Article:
Wednesday, January 14, 2015

January Secret Agent #46

TITLE: Protectors
GENRE: YA Fantasy

His eyes resonated judgment and cruelty. Though the only judgment he should’ve been making was his black and white streaked hair. He looked more like a deformed skunk with chubby cheeks than the royal King of the Light Kingdom.

A scroll of aged parchment hung on the black cast iron gates, blocking the view of the gleaming Light Kingdom palace. And at the top of the parchment was the drawing of skunk man, bearing down at any of those who passed by with a nasty smirk curved on his lips.

Light Kingdom Decree Authorized by King Orion Zalen

  1. Royals and Protectors have permission to put to death anyone they deem appropriate
  2. Citizens have no power or authority
  3. Black-winged angels must die
Three little rules, a whole lot of confusion. Though the fantasizing imagery of a black-winged angel was quite amusing. I pictured a large, squawking feathery bird with a long beak, hopping on one straggly foot towards its prey.

It was a snickering thought. No wonder the King didn’t like black-winged angels. Birds particularly have a hunger for rodents.

The crowded streets stammered all around. Everyone’s head looked toward the ground, avoiding the massive white structure. It was as if they were avoiding the palace altogether. I would too if a citizen had no power and could be put to death in an instant. It was rather infuriating.

A startling, cracked voice rang my eardrums. “Step away from the gates!”


  1. Concept-wise, I like this a lot. You express that the king is insane very succinctly and in an original way.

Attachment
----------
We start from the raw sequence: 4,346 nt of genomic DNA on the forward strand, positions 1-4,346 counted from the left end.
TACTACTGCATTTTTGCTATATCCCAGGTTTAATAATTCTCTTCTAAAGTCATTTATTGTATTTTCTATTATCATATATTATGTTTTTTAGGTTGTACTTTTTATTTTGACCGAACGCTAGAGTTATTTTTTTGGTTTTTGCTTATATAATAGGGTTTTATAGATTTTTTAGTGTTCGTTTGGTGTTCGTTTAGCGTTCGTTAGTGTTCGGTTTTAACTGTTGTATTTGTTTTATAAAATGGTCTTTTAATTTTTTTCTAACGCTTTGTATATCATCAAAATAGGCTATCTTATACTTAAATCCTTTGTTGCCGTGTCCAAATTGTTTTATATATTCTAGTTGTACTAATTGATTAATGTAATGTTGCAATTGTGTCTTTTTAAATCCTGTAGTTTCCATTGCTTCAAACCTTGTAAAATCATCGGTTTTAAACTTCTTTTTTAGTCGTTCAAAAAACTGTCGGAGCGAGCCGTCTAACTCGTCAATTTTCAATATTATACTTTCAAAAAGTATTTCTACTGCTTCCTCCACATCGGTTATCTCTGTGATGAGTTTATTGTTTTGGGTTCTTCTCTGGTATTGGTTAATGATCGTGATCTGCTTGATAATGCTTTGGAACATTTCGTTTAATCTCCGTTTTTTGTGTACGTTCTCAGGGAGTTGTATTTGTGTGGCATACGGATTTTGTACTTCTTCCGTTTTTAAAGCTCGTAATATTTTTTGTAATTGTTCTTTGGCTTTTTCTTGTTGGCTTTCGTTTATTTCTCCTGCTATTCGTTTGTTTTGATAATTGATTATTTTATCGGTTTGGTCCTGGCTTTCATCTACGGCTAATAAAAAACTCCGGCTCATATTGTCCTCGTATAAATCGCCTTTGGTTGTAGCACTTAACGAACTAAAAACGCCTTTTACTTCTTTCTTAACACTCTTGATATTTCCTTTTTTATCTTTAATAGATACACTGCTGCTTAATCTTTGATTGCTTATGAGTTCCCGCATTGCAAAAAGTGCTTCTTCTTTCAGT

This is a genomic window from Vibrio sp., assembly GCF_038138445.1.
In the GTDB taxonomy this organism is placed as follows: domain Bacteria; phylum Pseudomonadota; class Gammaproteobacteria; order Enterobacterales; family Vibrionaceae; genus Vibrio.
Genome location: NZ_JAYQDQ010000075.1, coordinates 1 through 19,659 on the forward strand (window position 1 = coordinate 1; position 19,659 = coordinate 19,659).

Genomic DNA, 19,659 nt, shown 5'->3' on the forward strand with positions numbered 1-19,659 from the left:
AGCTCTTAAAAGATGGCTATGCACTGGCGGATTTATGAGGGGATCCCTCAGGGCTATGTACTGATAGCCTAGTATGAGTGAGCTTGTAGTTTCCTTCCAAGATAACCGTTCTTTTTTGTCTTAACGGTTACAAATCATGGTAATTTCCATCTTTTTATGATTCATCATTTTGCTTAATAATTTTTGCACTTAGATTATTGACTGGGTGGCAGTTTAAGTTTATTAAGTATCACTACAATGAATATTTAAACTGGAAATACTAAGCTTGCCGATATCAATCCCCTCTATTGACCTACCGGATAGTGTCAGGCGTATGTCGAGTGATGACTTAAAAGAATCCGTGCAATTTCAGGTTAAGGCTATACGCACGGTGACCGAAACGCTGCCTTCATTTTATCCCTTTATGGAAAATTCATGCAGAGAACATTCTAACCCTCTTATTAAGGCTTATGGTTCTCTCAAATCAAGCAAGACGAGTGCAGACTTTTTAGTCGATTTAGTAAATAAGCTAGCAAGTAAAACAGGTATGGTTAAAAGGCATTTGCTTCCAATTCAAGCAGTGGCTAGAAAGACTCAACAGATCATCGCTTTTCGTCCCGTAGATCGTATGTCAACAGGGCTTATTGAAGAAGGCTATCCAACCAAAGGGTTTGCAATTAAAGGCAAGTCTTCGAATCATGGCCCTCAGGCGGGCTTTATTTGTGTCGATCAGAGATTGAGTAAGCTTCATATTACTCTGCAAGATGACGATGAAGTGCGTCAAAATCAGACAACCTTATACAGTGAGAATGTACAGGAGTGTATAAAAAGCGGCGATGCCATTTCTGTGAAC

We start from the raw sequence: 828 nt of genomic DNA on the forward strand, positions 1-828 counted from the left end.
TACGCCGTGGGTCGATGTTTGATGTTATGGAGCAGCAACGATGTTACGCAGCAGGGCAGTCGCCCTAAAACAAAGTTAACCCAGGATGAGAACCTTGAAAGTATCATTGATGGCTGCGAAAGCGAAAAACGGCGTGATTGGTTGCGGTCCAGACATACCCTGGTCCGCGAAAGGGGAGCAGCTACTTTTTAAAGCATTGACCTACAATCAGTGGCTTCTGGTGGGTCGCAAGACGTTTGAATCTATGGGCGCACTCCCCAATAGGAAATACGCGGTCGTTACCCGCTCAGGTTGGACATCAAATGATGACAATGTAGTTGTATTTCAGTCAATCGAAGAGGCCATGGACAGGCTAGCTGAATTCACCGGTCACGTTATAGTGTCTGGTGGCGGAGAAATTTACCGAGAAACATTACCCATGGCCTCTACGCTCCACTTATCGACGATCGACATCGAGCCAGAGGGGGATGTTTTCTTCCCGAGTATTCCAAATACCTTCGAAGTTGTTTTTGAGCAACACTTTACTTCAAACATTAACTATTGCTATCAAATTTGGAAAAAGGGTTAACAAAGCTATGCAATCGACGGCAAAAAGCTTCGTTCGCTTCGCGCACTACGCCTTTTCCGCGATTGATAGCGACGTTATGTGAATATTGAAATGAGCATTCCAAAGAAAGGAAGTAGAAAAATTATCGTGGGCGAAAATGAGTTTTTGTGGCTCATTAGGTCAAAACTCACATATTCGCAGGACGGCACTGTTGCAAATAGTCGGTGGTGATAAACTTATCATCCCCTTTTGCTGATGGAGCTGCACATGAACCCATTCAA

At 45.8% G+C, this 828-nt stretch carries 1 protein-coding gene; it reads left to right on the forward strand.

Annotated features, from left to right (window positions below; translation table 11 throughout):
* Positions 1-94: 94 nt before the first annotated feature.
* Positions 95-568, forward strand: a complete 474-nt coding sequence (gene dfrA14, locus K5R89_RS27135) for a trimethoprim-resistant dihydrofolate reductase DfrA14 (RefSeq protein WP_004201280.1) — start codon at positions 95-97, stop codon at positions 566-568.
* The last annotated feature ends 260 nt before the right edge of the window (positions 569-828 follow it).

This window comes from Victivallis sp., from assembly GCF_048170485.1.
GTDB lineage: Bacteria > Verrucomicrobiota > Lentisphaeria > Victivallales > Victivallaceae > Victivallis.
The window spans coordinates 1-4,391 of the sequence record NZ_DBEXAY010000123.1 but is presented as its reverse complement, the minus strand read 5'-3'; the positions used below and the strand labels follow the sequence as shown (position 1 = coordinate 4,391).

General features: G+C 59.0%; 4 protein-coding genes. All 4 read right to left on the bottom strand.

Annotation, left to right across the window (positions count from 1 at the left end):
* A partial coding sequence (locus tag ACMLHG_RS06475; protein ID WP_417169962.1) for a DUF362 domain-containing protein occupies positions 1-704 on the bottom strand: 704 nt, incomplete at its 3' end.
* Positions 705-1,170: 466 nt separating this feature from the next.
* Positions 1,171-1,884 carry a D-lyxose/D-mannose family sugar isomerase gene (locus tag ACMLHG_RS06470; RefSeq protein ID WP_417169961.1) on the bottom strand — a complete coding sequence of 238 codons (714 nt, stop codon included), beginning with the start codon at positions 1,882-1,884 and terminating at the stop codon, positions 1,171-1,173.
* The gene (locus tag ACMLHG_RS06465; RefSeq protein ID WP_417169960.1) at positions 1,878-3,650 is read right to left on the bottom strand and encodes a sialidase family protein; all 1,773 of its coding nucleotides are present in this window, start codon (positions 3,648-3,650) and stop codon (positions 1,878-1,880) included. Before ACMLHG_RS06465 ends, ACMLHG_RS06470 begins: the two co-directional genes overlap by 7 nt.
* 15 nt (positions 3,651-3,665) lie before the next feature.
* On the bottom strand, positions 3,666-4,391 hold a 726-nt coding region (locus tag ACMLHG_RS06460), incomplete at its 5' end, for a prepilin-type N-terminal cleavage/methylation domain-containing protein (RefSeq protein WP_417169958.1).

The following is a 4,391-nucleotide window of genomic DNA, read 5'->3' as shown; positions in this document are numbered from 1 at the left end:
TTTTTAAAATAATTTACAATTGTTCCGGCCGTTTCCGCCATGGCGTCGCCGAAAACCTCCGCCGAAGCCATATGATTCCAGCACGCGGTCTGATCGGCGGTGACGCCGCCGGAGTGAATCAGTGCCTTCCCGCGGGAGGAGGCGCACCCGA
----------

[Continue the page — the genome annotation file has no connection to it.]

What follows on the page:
The problem is that you both imply the king is present and that he isn't. I'd make it a little clearer that it's a drawing from the start. Also, the first paragraph appears to be more third person from the POV of the king, making the sudden "switch" to first feel like head hopping. I know it's the main character's view of him. (And citizens have no power is a little more than infuriating, but that may just be that the MC is on the arrogant side - at least that's how he or she is coming over right now).

    I'd actually cut the first paragraph. Just take it out. You'd have a much stronger start without it. Everything else looks pretty good.

  2. Here you go! I hope this is helpful!

    Unfortunately, I didn't understand the first paragraph the first time I read it. It took me until paragraph 4 to realize why I was so confused--this story is actually told in 1st person! The "His" in the first paragraph is a drawing!

    And that was terribly confusing! I thought the "his" in the first paragraph was the main character, and I was trying to understand why his eyes were "resonating judgement and cruelty" (which is confusingly worded) or what it had to do with hair or skunk cheeks.

    So I would definitely rework this so the first paragraph starts with the main character right off the bat. Talk about *him* looking at the declaration before describing what's on it.

    It also sounds like you're totally ready to move on with the story without saying anything else about the "black winged angels." This particular item is important enough that it's mentioned in two separate paragraphs, but not with enough context that the reader knows *why* he finds it so amusing.

    Overall, I think you really just need to establish the importance of this declaration--at least in some simple way--before moving on. Why does the main character find the angel thing so funny? Is it because angels don't exist (or aren't believed to exist)? Is it because the king is crazy, and weird proclamations come out all the time? What is this thing, anyway? Why is it so important that you're opening the story with it? You don't have to info dump (please don't!) but we need a few clues before going on to the plot.